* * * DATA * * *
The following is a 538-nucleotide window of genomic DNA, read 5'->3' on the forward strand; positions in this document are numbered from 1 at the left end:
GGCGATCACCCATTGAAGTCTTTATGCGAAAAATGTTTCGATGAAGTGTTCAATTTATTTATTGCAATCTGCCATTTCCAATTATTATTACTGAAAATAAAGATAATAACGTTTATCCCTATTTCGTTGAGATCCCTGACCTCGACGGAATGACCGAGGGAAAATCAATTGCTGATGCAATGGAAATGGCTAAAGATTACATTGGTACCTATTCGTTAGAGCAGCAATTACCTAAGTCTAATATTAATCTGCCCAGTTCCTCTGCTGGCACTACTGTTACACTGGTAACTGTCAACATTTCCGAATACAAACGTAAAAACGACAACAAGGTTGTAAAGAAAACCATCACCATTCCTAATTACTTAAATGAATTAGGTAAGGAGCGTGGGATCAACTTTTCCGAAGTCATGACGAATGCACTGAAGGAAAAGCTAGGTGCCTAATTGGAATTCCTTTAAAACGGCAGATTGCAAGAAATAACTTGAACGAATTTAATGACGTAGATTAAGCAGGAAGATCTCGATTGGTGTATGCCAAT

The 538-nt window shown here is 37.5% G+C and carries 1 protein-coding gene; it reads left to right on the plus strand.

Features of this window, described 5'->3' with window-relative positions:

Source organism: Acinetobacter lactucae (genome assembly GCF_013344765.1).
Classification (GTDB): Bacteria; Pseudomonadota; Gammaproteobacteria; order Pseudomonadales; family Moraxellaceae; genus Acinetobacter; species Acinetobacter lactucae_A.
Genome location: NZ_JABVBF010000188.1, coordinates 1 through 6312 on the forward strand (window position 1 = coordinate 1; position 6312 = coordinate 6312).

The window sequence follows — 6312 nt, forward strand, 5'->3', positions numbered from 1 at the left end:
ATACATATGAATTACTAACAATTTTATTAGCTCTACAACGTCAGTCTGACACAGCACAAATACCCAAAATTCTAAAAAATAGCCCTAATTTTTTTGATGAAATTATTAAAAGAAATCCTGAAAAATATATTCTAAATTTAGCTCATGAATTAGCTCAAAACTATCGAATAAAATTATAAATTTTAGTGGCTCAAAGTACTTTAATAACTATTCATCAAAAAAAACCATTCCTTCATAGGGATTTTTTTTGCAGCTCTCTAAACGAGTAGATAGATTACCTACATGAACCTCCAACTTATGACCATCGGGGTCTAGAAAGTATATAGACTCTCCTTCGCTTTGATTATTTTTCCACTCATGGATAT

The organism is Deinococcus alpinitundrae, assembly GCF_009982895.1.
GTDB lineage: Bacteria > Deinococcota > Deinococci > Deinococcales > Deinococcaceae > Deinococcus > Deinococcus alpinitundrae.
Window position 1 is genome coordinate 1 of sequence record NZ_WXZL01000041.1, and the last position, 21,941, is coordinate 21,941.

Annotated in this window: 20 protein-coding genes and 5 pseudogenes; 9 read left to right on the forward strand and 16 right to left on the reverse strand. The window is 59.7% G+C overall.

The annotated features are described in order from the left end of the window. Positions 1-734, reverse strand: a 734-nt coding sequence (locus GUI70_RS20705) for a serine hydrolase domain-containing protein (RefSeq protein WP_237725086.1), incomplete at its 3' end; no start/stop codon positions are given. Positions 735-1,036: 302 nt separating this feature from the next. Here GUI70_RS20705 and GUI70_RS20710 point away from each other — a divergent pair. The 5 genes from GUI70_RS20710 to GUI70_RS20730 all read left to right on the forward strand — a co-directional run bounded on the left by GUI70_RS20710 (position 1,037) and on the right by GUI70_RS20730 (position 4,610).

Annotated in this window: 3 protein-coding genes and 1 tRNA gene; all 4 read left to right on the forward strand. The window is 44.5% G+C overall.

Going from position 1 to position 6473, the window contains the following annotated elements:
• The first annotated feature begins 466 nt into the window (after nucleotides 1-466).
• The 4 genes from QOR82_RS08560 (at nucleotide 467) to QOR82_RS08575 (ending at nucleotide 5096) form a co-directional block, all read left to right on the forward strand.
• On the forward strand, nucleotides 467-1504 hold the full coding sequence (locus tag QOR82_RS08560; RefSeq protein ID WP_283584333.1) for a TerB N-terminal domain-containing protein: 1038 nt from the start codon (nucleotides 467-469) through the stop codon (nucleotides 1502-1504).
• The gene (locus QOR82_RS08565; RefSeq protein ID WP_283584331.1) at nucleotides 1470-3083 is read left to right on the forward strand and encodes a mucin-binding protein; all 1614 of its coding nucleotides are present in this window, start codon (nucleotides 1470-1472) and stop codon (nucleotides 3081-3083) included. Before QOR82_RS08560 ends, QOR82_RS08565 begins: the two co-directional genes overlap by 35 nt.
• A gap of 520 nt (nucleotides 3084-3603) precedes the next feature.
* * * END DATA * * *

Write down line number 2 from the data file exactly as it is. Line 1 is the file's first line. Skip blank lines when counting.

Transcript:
GGCGATCACCCATTGAAGTCTTTATGCGAAAAATGTTTCGATGAAGTGTTCAATTTATTTATTGCAATCTGCCATTTCCAATTATTATTACTGAAAATAAAGATAATAACGTTTATCCCTATTTCGTTGAGATCCCTGACCTCGACGGAATGACCGAGGGAAAATCAATTGCTGATGCAATGGAAATGGCTAAAGATTACATTGGTACCTATTCGTTAGAGCAGCAATTACCTAAGTCTAATATTAATCTGCCCAGTTCCTCTGCTGGCACTACTGTTACACTGGTAACTGTCAACATTTCCGAATACAAACGTAAAAACGACAACAAGGTTGTAAAGAAAACCATCACCATTCCTAATTACTTAAATGAATTAGGTAAGGAGCGTGGGATCAACTTTTCCGAAGTCATGACGAATGCACTGAAGGAAAAGCTAGGTGCCTAATTGGAATTCCTTTAAAACGGCAGATTGCAAGAAATAACTTGAACGAATTTAATGACGTAGATTAAGCAGGAAGATCTCGATTGGTGTATGCCAAT